What I claim as new and desire to secure by Letters Patent of the United States is:

1. A photographic camera for exposing lenticular color film comprising in operative combination, an image forming objective, an exposure window in the path of light transmitted by the objective, and a color screen in front of and adjacent to said window, said screen comprising a transparent support provided on its rear surface with lenticulations of substantially the same size as the lenticulations on the film to be exposed and provided on its front surface with a three color line screen in registration with each lenticulation on its other surface said support having a thickness substantially equal to the focal length of its lenticulations, whereby when a sensitive lenticular film is placed in said window with its lenticulations facing light transmitted by the objective said color screen is imaged in the sensitive layer behind each lenticulation of said film, shutter means operable to expose intermittently said film to light transmitted by the objective, means for advancing said film between exposures, and means actuated in timed relation with said shutter means for moving said screen in its plane and perpendicular to the axes of its lenticulations during each exposure a distance at least equal to the width of one lenticulation.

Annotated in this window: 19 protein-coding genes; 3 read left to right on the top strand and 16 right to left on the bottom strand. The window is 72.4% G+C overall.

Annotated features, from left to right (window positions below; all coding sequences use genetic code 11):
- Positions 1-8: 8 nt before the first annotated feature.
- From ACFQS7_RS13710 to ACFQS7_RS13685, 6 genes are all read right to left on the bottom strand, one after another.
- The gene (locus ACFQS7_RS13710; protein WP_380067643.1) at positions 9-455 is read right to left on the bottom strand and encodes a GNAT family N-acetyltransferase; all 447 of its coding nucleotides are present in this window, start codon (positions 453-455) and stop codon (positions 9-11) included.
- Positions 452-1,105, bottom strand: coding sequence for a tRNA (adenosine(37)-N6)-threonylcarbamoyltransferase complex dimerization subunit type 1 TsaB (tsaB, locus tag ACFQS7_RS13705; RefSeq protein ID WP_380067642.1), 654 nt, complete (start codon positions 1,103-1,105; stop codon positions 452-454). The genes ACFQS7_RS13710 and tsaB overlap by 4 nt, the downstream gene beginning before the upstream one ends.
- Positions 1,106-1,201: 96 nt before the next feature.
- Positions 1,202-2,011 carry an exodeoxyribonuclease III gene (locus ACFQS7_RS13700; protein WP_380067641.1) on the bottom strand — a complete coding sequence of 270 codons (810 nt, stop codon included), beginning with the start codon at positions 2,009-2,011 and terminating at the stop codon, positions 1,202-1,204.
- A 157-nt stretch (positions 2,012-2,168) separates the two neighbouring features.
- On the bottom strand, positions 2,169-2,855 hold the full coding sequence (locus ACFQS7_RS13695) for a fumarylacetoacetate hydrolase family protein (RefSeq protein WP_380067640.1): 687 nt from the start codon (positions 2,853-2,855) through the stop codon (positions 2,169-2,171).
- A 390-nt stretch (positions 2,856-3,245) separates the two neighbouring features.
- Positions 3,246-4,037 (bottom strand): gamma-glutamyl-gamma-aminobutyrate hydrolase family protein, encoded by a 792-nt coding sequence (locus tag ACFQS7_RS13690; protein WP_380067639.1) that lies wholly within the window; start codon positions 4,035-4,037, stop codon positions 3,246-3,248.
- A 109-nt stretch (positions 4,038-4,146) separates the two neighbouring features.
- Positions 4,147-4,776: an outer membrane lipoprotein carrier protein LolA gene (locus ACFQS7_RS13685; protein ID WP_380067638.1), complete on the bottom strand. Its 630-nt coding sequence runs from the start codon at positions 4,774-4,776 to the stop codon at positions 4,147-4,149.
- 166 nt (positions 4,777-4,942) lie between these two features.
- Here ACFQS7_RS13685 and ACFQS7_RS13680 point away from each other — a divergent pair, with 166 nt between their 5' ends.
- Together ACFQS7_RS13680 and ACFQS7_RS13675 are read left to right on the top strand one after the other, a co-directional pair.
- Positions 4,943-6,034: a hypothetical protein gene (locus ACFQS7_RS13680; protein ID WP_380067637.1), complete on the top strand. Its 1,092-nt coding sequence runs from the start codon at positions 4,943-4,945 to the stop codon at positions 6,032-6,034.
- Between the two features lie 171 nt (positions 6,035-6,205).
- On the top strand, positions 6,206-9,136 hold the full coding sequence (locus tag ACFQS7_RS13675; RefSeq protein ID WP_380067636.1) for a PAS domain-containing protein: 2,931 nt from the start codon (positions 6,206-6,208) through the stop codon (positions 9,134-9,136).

2. The method of producing latent color separation images in a sensitive emulsion on a support and in registration with lenticulations carried by the support which comprises forming in natural colors an image on a plurality of groups of filters corresponding in size and color to the separation images to be recorded,separately collimating the light transmitted by each group of said filters, exposing the emulsion through its lenticular support to the collimated light and during the exposure shifting all of said filters so that the emulsion behind each lenticulation on the support receives all of the light transmitted

Referenced by
Citing PatentFiling datePublication dateApplicantTitle
US2451902 *May 10, 1945Oct 19, 1948Bassani LaurentProcess for color cinematography on lenticular films
US2543073 *Apr 29, 1942Feb 27, 1951Stevens Vernum CMethod and means for printing and enlarging pictures in color
US2578327 *Sep 7, 1949Dec 11, 1951Eastman Kodak ComHigh-speed camera
US2794739 *Feb 23, 1950Jun 4, 1957Ciba Products CorpMethod for production of lenticulated film
US3245750 *Dec 30, 1960Apr 12, 1966David Miller CarlOptical apparatus for use in photography
US3300308 *Oct 16, 1962Jan 24, 1967Wilhelm Jemseby AntonMethod of making halftone reproductions
US3495518 *Jul 27, 1966Feb 17, 1970Nippon ColumbiaPhotographic camera device
US3903531 *Feb 19, 1974Sep 2, 1975Personal Communications IncColor micro optic apparatus
US4007985 *Oct 16, 1974Feb 15, 1977Personal Communications, Inc.Multiple function recording and readout system